OBJECTIVE: To investigate the relationship between the circulating level of active ghrelin and abdominal adiposity, serum levels of insulin or insulin resistance in patients with type 2 diabetes mellitus. DESIGN: We measured the plasma levels of the active form of ghrelin in 18 obese and 18 nonobese patients with type 2 diabetes mellitus using a radioimmunoassay (RIA) kit. Body fat accumulation was measured by computed tomography (CT) and insulin resistance by the glucose infusion rate (GIR) during an euglycemic hyperinsulinemic clamp study. RESULTS: Plasma levels of ghrelin in obese patients with type 2 diabetes mellitus were significantly decreased compared with nonobese patients. There were significant correlations between the plasma levels of ghrelin and BMI (r=-0.505, P<0.01), visceral (r=-0.444, P<0.01), subcutaneous (r=-0.506, P<0.01) and total (r=-0.534, P<0.01) fat area, serum levels of insulin (r=-0.513, P<0.01) or GIR (r=0.478, P<0.01) in type 2 diabetic patients. The plasma level of ghrelin was significantly associated with serum levels of insulin (F=8.468, P<0.05) or GIR (F=8.522, P<0.05) after adjustment for BMI in patients with type 2 diabetes mellitus. CONCLUSIONS: Decreased plasma levels of active ghrelin are significantly associated with abdominal adiposity, hyperinsulinemia and insulin resistance in type 2 diabetic patients. Hyperinsulinemia associated with insulin resistance may suppress plasma levels of active ghrelin in patients with type 2 diabetes mellitus.
A Katsuki, H Urakawa, EC Gabazza, S Murashima, K Nakatani, K Togashi, Y Yano, Y Adachi and Y Sumida
A Katsuki, Y Sumida, EC Gabazza, S Murashima, H Urakawa, K Morioka, N Kitagawa, T Tanaka, R Araki-Sasaki, Y Hori, K Nakatani, Y Yano and Y Adachi
OBJECTIVE: To investigate the effect of acute hyperinsulinemia on the plasma levels of adrenomedullin (AM) in patients with type 2 diabetes mellitus. DESIGN: We measured the plasma levels of AM in 18 patients with type 2 diabetes mellitus and in 19 normal subjects before and during a euglycemic hyperinsulinemic clamp study (the goal was for blood sugar levels of 5.24 mmol/l and insulin levels of 1200 pmol/l). Both plasma AM and serum insulin were measured by immunoradiometric assays. RESULTS: Before the glucose clamp study there was no significant difference in the plasma levels of AM between patients with type 2 diabetes mellitus and normal subjects. During the glucose clamp study, the serum levels of insulin significantly increased (from 33.0+/-3.6 to 1344.6+/-67.8 pmol/ml, P<0.001), as did the plasma levels of AM (from 12.8+/-0.7 to 14.2+/-0.9 fmol/ml, P<0.03) only in patients with type 2 diabetes mellitus. There was a significant correlation between the change in circulating levels of insulin and AM (r=0.755, P<0.01). CONCLUSIONS: Acute hyperinsulinemia induced a significant increase in the plasma levels of AM in patients with type 2 diabetes mellitus. Increased insulin may regulate circulating levels of AM in patients with type 2 diabetes mellitus.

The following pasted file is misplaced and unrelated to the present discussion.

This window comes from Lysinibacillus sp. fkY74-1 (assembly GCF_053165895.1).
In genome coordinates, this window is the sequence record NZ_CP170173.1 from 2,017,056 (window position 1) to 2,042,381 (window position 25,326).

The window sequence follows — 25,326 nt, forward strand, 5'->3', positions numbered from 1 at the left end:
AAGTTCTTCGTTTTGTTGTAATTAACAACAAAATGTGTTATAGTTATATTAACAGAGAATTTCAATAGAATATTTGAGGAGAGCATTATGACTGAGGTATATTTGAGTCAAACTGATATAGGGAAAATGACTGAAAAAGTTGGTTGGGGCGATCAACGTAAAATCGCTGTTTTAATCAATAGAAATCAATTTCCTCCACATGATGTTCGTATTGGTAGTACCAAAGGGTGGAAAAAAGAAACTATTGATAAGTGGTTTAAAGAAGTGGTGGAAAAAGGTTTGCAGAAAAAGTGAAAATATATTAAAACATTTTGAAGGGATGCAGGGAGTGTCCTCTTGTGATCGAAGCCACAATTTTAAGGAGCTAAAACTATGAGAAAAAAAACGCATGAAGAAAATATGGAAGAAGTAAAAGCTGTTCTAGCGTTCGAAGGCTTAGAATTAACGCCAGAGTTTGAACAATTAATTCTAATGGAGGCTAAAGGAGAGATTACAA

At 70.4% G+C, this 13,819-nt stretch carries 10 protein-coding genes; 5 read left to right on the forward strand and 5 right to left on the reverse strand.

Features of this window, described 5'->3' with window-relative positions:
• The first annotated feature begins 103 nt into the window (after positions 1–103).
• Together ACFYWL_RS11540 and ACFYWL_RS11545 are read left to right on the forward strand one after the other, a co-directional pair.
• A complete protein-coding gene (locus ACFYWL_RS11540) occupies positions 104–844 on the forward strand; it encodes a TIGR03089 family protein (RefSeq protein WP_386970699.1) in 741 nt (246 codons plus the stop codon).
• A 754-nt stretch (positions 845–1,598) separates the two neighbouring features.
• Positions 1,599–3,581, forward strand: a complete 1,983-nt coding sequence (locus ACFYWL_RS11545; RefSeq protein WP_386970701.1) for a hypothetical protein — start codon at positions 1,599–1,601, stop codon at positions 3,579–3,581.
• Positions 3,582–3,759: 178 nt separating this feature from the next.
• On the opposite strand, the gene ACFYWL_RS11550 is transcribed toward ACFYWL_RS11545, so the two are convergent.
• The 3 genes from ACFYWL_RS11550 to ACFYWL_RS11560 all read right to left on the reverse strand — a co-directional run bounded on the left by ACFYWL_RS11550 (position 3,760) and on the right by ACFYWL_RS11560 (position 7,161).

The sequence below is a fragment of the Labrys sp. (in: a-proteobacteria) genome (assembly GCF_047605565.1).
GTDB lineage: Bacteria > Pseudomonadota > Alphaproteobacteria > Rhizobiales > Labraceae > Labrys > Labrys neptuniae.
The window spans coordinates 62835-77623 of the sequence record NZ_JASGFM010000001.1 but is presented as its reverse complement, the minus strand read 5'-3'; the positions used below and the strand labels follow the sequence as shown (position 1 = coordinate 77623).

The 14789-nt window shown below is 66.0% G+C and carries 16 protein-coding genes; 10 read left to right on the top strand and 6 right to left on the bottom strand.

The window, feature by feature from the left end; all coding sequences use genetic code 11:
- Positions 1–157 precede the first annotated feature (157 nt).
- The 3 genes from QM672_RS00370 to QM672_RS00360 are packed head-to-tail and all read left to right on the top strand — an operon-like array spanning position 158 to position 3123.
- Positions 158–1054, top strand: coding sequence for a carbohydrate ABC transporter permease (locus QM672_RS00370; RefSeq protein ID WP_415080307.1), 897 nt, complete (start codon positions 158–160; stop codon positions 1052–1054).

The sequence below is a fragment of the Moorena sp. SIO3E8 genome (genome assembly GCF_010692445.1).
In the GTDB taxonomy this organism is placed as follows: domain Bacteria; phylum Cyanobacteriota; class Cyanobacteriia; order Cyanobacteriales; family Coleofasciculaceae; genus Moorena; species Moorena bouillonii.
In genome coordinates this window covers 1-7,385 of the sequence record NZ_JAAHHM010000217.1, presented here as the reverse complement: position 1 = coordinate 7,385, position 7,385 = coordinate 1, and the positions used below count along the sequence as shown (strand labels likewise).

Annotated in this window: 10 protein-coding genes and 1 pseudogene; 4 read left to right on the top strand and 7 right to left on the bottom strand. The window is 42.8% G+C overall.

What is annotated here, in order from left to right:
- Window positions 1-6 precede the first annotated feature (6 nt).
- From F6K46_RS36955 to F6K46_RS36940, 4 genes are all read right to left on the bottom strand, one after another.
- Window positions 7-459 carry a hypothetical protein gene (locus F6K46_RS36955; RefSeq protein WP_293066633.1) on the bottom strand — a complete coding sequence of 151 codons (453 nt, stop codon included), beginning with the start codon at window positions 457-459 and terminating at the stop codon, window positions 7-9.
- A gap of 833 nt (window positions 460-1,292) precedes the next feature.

H. Morishita, H. Mitani, Y. Masuda, K. Higuchi, M. Tomioka, N. Nagamachi, M. Kawamoto, T. Ozasa and H. Adachi
The effect of synthetic luteinizing hormone releasing hormone (LH-RH) on ovulation has been studied during the oestrous cycle in adult female rats. Ovulation could be induced by the administration of 1 μg synthetic LH-RH at 1:00 a. m. on the day of dioestrus II (lights on from 10:00 p.m. to 10:00 a.m.). At 1:00 a.m. on the day of dioestrus II, the average volume of the largest follicles reached a volume of 83 × 106 μm3 and was three fifth of the volume of that at 6:00 a. m. on the day of pro-oestrus (critical period). These findings suggest that the luteinizing hormone (LH) content in the pituitary gland during the early period of dioestrus II is sufficient to induce ovulation and that the follicles that reach to three fifth of the volume at the critical period are capable of ovulating providing endogenous ovulatory LH released.
T Tanaka, K Nakatani, K Morioka, H Urakawa, N Maruyama, N Kitagawa, A Katsuki, R Araki-Sasaki, Y Hori, EC Gabazza, Y Yano, H Wada, T Nobori, Y Sumida and Y Adachi
OBJECTIVE: It is well known that nitric oxide synthase (NOS) is expressed and that it modulates glucose transport in skeletal muscles. Recent studies have shown that adipose tIssues also express inducible and endothelial nitric oxide synthase (eNOS). In the present study, we investigated whether nitric oxide (NO) induces glucose uptake in adipocytes, and the signaling pathway involved in the NO-stimulated glucose uptake in 3T3-L1 adipocytes. METHODS: First, we determined the expression of eNOS in 3T3-L1 adipocytes, and then these cells were treated with the NO donor sodium nitroprusside (SNP) and/or insulin, and glucose uptake and phosphorylation of insulin receptor substrate (IRS)-1 and Akt were evaluated. Moreover, we examined the effects of a NO scavenger, a guanylate cyclase inhibitor or dexamethasone on SNP-stimulated glucose uptake and GLUT4 translocation. RESULTS: SNP at a concentration of 50 mmol/l increased 2-deoxyglucose uptake (1.8-fold) without phosphorylation of IRS-1 and Akt. Treatment with the NO scavenger or guanylate cyclase inhibitor decreased SNP-stimulated glucose uptake to the basal level. Dexamethasone reduced both insulin- and SNP-stimulated glucose uptake with impairment of GLUT4 translocation. CONCLUSION: NO is capable of stimulating glucose transport through GLUT4 translocation in 3T3-L1 adipocytes, via a mechanism different from the insulin signaling pathway.